An introduction to Clay Christensen’s most underrated idea: “The Conservation of Modularity”
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People think strategy is about profit, but really, it’s about power. Profit is just the prize.
And if you want to understand the nature of power in business — where it comes from, how to create it, how to sustain it — probably the best place to start is Clay Christensen’s “Law of Conservation of Modularity,” a massively underrated idea from his second book, The Innovator’s Solution.
It’s pretty obscure compared to Christensen’s other hit theories, like “disruptive innovation” and “jobs to be done.” I think this is because the theory can be somewhat abstract and technical, making it hard to understand. (Don’t worry — in this article I do my best to make it engaging and intuitive! 😅)
Another reason the idea is obscure is it suffers from branding issues. Confusingly, it was originally called “The Law of Conservation of Attractive Profits” and some people still refer to it by that name.
But, despite all the challenges, this is not an idea you want to overlook. In my view, it’s actually the most powerful theory in Christensen’s entire oeuvre. I love it because it gives us a unique lens we can use to answer the most important question in strategy: why are some companies so much more powerful than others?
So let’s dive in :) 🔮
Every industry — the entire economy, in fact — is essentially a chain of interlocking activities that work together to transform raw resources into completed products. These “value chains” have evolved to serve the most common needs that arise in our lives.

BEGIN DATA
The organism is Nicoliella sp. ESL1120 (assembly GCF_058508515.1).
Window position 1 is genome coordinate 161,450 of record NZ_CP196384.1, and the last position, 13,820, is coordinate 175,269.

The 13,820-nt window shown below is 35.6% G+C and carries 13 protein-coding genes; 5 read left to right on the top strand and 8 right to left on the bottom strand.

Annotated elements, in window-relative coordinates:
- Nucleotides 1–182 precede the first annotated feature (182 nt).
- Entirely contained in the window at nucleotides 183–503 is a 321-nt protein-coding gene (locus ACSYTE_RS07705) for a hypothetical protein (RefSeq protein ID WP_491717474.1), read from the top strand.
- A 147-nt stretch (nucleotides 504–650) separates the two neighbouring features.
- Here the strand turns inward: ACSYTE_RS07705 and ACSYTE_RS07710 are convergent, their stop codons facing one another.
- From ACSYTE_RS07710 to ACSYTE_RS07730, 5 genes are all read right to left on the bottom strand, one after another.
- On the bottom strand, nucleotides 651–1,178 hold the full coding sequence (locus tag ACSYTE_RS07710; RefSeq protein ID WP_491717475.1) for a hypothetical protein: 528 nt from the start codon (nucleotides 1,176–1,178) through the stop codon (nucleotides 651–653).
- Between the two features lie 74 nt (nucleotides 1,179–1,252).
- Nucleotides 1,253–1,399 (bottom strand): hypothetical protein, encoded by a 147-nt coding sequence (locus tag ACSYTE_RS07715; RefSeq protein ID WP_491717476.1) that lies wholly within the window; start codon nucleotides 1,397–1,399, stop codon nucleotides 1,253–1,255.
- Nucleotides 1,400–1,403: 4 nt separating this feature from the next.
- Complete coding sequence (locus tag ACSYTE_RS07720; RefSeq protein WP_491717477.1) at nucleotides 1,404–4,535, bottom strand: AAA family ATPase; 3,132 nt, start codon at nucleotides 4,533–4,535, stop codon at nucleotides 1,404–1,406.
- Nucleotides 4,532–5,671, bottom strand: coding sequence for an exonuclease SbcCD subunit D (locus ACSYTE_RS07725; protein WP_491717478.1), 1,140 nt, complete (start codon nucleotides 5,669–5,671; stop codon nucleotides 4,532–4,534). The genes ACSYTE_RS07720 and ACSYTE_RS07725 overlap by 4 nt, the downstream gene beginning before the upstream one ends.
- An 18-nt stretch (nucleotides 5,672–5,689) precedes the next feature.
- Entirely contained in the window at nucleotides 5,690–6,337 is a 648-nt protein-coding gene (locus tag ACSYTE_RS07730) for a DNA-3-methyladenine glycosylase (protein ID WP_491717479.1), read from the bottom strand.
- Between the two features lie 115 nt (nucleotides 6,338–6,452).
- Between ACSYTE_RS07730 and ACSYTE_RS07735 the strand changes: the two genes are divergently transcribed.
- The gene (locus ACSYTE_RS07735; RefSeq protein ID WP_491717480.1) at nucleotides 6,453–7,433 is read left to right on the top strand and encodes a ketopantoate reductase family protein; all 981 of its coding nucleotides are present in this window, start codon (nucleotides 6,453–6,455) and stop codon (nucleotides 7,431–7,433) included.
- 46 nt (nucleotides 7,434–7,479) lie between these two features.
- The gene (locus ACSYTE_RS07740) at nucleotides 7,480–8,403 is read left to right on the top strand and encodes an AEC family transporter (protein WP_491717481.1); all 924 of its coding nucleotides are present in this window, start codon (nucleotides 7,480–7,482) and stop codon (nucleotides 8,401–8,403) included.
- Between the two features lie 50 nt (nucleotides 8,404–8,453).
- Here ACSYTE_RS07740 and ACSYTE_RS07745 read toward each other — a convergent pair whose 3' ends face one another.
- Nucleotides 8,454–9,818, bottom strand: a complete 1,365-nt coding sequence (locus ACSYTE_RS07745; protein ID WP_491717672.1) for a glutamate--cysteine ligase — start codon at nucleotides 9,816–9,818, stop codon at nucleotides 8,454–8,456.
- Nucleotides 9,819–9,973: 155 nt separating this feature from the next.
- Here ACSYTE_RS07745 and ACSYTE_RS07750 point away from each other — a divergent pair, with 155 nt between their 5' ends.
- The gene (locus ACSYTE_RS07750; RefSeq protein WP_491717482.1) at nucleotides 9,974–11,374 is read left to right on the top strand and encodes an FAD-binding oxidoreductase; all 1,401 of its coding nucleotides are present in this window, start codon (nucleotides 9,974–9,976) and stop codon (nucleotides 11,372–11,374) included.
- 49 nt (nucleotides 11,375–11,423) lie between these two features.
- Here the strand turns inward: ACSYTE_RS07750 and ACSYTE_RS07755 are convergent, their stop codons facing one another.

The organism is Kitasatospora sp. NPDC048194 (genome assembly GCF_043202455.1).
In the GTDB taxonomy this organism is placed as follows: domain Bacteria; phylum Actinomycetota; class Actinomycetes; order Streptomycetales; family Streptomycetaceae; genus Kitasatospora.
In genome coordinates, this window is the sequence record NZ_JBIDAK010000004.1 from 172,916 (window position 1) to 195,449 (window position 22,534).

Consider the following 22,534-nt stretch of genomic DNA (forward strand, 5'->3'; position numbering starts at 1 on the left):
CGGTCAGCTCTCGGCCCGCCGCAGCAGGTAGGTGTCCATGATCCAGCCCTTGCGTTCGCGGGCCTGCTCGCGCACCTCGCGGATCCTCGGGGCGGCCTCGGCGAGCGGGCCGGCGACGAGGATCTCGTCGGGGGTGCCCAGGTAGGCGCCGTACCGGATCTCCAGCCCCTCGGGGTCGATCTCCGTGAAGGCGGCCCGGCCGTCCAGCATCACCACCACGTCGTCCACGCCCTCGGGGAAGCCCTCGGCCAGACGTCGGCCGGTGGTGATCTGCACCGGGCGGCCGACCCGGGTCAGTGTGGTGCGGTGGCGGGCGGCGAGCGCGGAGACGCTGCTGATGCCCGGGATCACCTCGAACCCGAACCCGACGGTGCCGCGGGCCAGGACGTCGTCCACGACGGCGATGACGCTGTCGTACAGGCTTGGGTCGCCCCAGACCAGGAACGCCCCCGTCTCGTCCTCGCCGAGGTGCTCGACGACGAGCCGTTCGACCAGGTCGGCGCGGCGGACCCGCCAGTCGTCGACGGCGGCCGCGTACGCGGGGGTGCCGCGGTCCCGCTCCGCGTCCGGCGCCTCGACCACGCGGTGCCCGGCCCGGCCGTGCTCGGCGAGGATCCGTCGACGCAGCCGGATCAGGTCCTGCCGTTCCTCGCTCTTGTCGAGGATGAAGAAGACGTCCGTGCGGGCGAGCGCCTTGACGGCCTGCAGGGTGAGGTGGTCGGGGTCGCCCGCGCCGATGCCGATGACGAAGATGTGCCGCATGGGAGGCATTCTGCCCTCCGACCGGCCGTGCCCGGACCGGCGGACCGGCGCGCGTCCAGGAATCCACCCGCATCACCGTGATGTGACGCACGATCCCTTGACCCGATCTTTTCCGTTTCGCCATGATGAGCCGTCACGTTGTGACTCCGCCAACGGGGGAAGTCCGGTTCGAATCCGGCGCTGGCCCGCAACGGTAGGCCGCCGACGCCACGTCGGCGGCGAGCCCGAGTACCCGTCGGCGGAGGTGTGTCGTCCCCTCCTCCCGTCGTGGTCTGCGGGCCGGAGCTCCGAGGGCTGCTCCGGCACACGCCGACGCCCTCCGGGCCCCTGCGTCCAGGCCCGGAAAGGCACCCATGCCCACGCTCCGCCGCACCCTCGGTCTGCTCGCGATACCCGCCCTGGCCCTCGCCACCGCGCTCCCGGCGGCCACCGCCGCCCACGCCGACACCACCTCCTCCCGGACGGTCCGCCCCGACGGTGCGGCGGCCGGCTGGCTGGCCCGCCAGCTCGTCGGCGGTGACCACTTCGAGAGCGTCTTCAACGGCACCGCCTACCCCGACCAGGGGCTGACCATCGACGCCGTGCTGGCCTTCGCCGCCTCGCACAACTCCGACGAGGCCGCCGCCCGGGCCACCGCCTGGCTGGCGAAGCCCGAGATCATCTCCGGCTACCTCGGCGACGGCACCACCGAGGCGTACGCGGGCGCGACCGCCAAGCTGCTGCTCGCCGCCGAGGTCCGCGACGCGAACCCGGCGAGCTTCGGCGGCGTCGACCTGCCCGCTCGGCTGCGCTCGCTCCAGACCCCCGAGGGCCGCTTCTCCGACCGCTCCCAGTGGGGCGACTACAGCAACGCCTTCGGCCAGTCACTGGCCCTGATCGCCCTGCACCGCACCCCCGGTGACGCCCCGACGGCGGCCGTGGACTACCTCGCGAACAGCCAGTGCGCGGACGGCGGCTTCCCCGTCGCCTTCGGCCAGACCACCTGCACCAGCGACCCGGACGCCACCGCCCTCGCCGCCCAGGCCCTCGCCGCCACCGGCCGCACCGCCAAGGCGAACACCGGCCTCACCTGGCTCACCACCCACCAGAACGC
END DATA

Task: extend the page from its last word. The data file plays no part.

For example, here are two value chains, built on two different consumer needs: refreshment and entertainment.
(JTBD = “job to be done,” which is Christensonian parlance for “need”.)
Of course, all these activities aren’t being performed solely to serve consumer needs. At every step in the process, businesses are trying to make as much money as possible. But they will not all succeed. Some positions in the value chain are destined to generate unimaginable wealth for the businesses that occupy them, while other positions are doomed to subsistence profitability.
This is a fact that we often take for granted. But really, stop to think about it: why do some companies make so much more money than others?
In my previous posts covering Michael Porter’s work, I covered the Five Forces framework, which is a good tool to measure how powerful a company is. The basic idea is that there are five forces that act on every company to limit power and profits. But it doesn’t explain why some companies experience so much more force than others. Obviously this is important information to know when you’re crafting a business’s strategy.
Lucky for us, it’s the exact question Clay Christensen aimed to answer with his “Theory of Conservation of Modularity.”